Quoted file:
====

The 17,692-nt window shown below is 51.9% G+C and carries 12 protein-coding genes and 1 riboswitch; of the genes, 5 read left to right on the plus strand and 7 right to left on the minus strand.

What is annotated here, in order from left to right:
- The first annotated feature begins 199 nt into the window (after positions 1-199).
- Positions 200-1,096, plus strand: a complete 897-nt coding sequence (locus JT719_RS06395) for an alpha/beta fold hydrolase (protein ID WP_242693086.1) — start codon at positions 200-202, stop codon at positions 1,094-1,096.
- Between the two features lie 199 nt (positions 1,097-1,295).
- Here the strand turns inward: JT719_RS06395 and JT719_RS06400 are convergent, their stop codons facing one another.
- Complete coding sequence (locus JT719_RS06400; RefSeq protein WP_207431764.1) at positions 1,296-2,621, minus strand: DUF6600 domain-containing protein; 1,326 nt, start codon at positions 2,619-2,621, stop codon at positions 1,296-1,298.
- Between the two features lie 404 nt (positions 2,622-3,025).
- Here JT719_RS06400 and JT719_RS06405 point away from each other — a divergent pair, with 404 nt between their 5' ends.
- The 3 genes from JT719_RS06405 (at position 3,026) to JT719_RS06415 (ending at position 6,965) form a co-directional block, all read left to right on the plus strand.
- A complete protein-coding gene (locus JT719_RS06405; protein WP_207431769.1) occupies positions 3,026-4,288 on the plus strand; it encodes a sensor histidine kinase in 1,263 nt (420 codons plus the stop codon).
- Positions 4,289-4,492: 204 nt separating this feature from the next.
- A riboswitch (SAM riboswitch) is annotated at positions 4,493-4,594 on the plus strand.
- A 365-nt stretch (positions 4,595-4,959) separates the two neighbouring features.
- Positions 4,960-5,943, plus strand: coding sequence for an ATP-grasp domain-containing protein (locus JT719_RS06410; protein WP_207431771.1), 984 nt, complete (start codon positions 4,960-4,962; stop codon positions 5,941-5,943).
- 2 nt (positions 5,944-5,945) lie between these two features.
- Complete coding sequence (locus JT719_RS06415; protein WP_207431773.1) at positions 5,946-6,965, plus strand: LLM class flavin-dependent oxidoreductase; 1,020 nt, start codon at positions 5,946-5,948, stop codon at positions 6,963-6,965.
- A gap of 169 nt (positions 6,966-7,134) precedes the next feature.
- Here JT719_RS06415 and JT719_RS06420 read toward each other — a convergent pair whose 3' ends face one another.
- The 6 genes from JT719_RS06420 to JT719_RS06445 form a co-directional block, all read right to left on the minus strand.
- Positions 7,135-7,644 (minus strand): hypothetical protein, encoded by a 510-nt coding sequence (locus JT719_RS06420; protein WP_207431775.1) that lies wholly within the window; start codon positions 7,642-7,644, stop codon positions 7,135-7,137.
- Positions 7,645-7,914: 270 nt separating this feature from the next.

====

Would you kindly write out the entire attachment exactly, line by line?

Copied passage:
The 17,692-nt window shown below is 51.9% G+C and carries 12 protein-coding genes and 1 riboswitch; of the genes, 5 read left to right on the plus strand and 7 right to left on the minus strand.

What is annotated here, in order from left to right:
- The first annotated feature begins 199 nt into the window (after positions 1-199).
- Positions 200-1,096, plus strand: a complete 897-nt coding sequence (locus JT719_RS06395) for an alpha/beta fold hydrolase (protein ID WP_242693086.1) — start codon at positions 200-202, stop codon at positions 1,094-1,096.
- Between the two features lie 199 nt (positions 1,097-1,295).
- Here the strand turns inward: JT719_RS06395 and JT719_RS06400 are convergent, their stop codons facing one another.
- Complete coding sequence (locus JT719_RS06400; RefSeq protein WP_207431764.1) at positions 1,296-2,621, minus strand: DUF6600 domain-containing protein; 1,326 nt, start codon at positions 2,619-2,621, stop codon at positions 1,296-1,298.
- Between the two features lie 404 nt (positions 2,622-3,025).
- Here JT719_RS06400 and JT719_RS06405 point away from each other — a divergent pair, with 404 nt between their 5' ends.
- The 3 genes from JT719_RS06405 (at position 3,026) to JT719_RS06415 (ending at position 6,965) form a co-directional block, all read left to right on the plus strand.
- A complete protein-coding gene (locus JT719_RS06405; protein WP_207431769.1) occupies positions 3,026-4,288 on the plus strand; it encodes a sensor histidine kinase in 1,263 nt (420 codons plus the stop codon).
- Positions 4,289-4,492: 204 nt separating this feature from the next.
- A riboswitch (SAM riboswitch) is annotated at positions 4,493-4,594 on the plus strand.
- A 365-nt stretch (positions 4,595-4,959) separates the two neighbouring features.
- Positions 4,960-5,943, plus strand: coding sequence for an ATP-grasp domain-containing protein (locus JT719_RS06410; protein WP_207431771.1), 984 nt, complete (start codon positions 4,960-4,962; stop codon positions 5,941-5,943).
- 2 nt (positions 5,944-5,945) lie between these two features.
- Complete coding sequence (locus JT719_RS06415; protein WP_207431773.1) at positions 5,946-6,965, plus strand: LLM class flavin-dependent oxidoreductase; 1,020 nt, start codon at positions 5,946-5,948, stop codon at positions 6,963-6,965.
- A gap of 169 nt (positions 6,966-7,134) precedes the next feature.
- Here JT719_RS06415 and JT719_RS06420 read toward each other — a convergent pair whose 3' ends face one another.
- The 6 genes from JT719_RS06420 to JT719_RS06445 form a co-directional block, all read right to left on the minus strand.
- Positions 7,135-7,644 (minus strand): hypothetical protein, encoded by a 510-nt coding sequence (locus JT719_RS06420; protein WP_207431775.1) that lies wholly within the window; start codon positions 7,642-7,644, stop codon positions 7,135-7,137.
- Positions 7,645-7,914: 270 nt separating this feature from the next.